For the third (or is it the fourth?) time in as many years, the CPSC is again “addressing” the issue of reducing third-party testing burdens. For those who have already commented repeatedly on this issue, Einstein’s definition of insanity may seem especially apt. In spite of direction from the Congress to either address testing burdens on its own or report on appropriate statutory authority needed to do so, the agency has repeatedly asked for comment but done nothing to actually reduce the testing burdens that have been so well documented.
This time the agency has announced that it will be holding a workshop, on April 3, focusing on reducing testing burdens associated with the regulations dealing with phthalates and lead content and the eight substances listed in the ASTM F-963 Toy Standard. The purpose is consider whether it is possible to determine that certain materials, irrespective of manufacturing origin or process, will always comply with agency regulations and therefore do not need testing. The agency is interested in worldwide production processes—past, current and, interestingly, future—but only with respect to the three areas noted above. In other words, tell them how past and current materials and manufacturing processes, and looking into a crystal ball, those that might be used in the future throughout the world show that the existing regulations in the three areas always will be complied with. Anything else is outside the scope of this inquiry.
Because the agency’s scope of inquiry is so narrow, it follows that any relief coming out of it will also be very narrow. So while I encourage either comments (due by April 17) or participation in the workshop (sign up by March 13), I do not have high hopes that meaningful burden reduction will be the end product. At best, there might be a slight adjustment to the list of materials the agency has determined do not and cannot contain lead and, hence, do not need testing. The further development of a list of materials determined not to have phthalates and the other substances listed in the toy standard may also be of help. At worst, the information collected will go into the maw of the agency and be digested with the other information the agency has already collected, but with no further useful output any time soon, other than for the agency to look like it is busy doing something.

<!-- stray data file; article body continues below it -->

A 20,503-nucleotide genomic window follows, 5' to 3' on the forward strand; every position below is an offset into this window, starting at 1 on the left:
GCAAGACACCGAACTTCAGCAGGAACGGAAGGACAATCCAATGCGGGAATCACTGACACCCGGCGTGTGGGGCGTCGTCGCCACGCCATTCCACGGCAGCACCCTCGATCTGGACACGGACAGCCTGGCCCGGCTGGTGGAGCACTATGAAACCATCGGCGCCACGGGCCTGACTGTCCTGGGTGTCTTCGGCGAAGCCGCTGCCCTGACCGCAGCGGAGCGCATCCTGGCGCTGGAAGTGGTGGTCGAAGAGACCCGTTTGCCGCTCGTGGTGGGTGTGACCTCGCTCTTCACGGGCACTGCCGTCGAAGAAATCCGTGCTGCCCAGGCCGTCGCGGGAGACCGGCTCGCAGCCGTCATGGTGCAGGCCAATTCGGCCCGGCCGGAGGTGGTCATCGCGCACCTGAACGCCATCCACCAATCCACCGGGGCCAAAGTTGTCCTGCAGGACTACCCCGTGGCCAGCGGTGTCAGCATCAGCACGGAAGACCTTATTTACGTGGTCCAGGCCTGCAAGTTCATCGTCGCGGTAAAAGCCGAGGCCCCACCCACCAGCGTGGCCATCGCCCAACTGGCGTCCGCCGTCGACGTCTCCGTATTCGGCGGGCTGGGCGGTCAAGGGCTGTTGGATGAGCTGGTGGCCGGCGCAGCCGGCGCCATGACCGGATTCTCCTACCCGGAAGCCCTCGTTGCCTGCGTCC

There have been many practical suggestions made over the past three years that, if implemented, would reduce the needless waste of resources that the testing requirements have added to the supply chain and which consumers have to pay for. But the agency has been operating in a world that values endless process over meaningful results.
Einstein also said “We can’t solve problems by using the same kind of thinking we used when we created them.” Unfortunately, it does not look like any new thinking will be happening soon.